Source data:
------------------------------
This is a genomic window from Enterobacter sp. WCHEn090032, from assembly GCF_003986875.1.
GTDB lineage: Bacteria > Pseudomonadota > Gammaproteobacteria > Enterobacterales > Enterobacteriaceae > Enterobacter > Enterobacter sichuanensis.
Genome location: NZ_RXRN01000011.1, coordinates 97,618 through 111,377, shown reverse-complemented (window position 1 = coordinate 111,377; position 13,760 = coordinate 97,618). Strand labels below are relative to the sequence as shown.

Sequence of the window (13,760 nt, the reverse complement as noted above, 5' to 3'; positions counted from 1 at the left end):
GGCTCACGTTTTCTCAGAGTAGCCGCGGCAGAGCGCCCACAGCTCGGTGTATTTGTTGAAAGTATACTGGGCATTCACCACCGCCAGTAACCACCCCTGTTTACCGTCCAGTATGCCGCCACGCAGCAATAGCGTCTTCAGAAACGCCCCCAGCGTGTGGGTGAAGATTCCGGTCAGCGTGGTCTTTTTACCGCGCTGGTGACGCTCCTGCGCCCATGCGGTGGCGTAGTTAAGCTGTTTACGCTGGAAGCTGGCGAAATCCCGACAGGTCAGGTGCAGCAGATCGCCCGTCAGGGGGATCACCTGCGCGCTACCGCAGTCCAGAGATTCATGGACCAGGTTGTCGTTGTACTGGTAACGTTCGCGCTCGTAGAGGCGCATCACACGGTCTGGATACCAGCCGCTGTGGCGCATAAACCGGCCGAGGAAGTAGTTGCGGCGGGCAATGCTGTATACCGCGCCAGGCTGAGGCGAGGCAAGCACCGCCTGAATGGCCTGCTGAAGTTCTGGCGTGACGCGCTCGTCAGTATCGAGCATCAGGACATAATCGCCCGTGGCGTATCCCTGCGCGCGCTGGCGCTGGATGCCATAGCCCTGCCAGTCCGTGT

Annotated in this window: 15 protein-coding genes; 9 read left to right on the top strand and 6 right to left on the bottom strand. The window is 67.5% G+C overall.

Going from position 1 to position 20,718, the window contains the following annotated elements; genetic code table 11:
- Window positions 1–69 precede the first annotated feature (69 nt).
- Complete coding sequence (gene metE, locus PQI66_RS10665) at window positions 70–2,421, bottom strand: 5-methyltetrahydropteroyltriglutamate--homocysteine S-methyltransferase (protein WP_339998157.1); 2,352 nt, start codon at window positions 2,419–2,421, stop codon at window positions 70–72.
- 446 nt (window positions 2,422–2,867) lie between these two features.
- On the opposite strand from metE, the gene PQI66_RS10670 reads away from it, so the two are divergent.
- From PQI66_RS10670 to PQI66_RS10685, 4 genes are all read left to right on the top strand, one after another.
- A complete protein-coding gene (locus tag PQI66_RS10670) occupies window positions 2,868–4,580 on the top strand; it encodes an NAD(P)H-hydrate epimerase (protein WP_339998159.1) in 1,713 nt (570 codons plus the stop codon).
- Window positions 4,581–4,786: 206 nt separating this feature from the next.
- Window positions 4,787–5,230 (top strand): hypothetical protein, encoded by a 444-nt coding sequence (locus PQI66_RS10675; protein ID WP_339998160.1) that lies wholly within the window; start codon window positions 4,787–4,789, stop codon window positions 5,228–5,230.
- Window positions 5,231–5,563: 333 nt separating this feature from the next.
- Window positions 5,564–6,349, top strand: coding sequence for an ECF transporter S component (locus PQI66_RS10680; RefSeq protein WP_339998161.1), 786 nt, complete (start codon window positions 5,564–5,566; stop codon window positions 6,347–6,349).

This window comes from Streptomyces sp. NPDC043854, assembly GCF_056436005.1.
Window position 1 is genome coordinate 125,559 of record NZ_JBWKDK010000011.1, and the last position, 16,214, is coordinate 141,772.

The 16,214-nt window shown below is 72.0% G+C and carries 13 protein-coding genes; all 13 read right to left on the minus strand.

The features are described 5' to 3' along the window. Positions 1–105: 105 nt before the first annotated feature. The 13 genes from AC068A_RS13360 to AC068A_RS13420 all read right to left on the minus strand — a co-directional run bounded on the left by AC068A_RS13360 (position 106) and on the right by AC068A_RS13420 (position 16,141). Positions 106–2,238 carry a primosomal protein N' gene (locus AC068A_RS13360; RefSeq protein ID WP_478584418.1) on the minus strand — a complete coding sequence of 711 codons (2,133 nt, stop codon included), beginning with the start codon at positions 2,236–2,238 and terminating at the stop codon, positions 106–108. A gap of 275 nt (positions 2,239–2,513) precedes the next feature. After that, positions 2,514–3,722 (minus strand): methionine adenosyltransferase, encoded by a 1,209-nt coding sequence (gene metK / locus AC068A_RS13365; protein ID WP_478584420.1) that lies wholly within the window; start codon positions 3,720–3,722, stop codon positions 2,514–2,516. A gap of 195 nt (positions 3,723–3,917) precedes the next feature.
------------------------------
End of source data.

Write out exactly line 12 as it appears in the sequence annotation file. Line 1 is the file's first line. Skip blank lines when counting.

- From PQI66_RS10670 to PQI66_RS10685, 4 genes are all read left to right on the top strand, one after another.